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Guru Padmasambhava (lit. “Lotus-Born”), also known as the Second Buddha, was a sage guru from Oddiyana, northwestern Classical India (in the modern-day Swat Valley of Khyber Pakhtunkhwa, Pakistan). Padmasambhava is said to have transmitted Vajrayana Buddhism to Tibet, Bhutan and neighboring countries in the 8th century AD. In those lands, he is better known as Guru Rinpoche (lit. “Precious Guru”) or Lopon Rinpoche, or as Padum in Tibet, where followers of the Nyingma school regard him as the second Buddha.
In Rewalsar, known as Tso Pema in Tibetan, he secretly taught tantric teachings to princess Mandarava, the local king’s daughter. The king found out and tried to burn him, but it is believed that when the smoke cleared he just sat there, still alive and in meditation. Greatly astonished by this miracle, the king offered Padmasambhava both his kingdom and Mandarava.
Padmasambhava left with Mandarava, and took to Maratika Cave in Nepal to practice secret tantric consort rituals. They had a vision of buddha Amitayus and achieved what is called the Rainbow Body of the Great Transference in the Vajrayana tradition, a very rare type of spiritual realization. Dzogchen Practitioners of Padmasambhava’s terma still achieve this type of realization today. Both Padmasambhava and Mandarava are still believed to be alive and active in this Rainbow Body form by their followers. She and Padmasambhava’s other main consort, Yeshe Tsogyal who was responsible for hiding his numerous terma later in Tibet became fully enlightened. Many thangkas and paintings show Padmasambhava in between them.
Tibet: Subjection of local religions:-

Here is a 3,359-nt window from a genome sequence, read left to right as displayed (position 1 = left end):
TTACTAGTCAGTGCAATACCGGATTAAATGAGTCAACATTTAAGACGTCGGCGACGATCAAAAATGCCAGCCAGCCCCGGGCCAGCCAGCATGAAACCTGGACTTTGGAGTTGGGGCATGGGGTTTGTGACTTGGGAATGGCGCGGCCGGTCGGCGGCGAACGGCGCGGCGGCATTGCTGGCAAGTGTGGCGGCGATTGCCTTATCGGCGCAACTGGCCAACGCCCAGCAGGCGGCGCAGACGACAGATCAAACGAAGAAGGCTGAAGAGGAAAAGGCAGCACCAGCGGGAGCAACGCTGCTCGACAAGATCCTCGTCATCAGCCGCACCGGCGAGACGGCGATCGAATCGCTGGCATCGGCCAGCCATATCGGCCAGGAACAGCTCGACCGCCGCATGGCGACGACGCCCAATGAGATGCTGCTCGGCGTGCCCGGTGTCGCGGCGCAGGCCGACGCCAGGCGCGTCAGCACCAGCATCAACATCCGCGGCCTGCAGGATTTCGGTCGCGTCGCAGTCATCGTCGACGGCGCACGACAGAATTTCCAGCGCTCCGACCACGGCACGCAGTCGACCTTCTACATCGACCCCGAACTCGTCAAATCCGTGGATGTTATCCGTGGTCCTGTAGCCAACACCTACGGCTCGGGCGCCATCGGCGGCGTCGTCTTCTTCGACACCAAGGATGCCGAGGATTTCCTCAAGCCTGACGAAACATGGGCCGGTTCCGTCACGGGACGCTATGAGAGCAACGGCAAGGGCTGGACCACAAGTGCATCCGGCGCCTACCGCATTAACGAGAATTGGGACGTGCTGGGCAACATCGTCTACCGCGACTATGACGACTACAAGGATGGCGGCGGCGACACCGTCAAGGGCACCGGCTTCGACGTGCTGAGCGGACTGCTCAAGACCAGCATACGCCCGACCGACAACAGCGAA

Around 760, King Trisong Detsen, the 38th king of the Yarlung dynasty and the first Emperor of Tibet (742–797), invited the Nalanda University abbot Śāntarakṣita (Tibetan Shiwatso) to Tibet. Śāntarakṣita started the building of Samye, the first Buddhist monastery on Tibetan ground. Demonical forces hindered the introduction of the Buddhist dharma, and Padmasambhava was invited to Tibet to subdue the demonic forces. The demons were not annihilated, but were obliged to submit to the dharma. This was in accordance with the tantric principle of not eliminating negative forces but redirecting them to fuel the journey toward spiritual awakening.
Berzin gives a more prosaic account of the events:
In 761, [Emperor Tri Songdetsen (Khri Srong sde-btsan)] invited the Indian Buddhist abbot Shantarakshita to Tibet. There was a smallpox epidemic. The Zhang-zhung faction in court blamed Shantarakshita and deported him from the land. On the abbot’s advice, the Emperor then invited Guru Rinpoche (Padmasambhava) from Swat (northwestern Pakistan), who drove out the demons who had caused the smallpox. The Emperor then reinvited Shantarakshita. Guru Rinpoche left in 774, without having completed the full transmission of dzogchen. Seeing that the times were not ripe, he buried some texts as buried treasure texts (gter-ma, “terma”). They were exclusively texts on dzogchen.
According to tradition, Padmasambhava received the Emperor’s wife, identified with the dakini Yeshe Tsogyal, as a consort…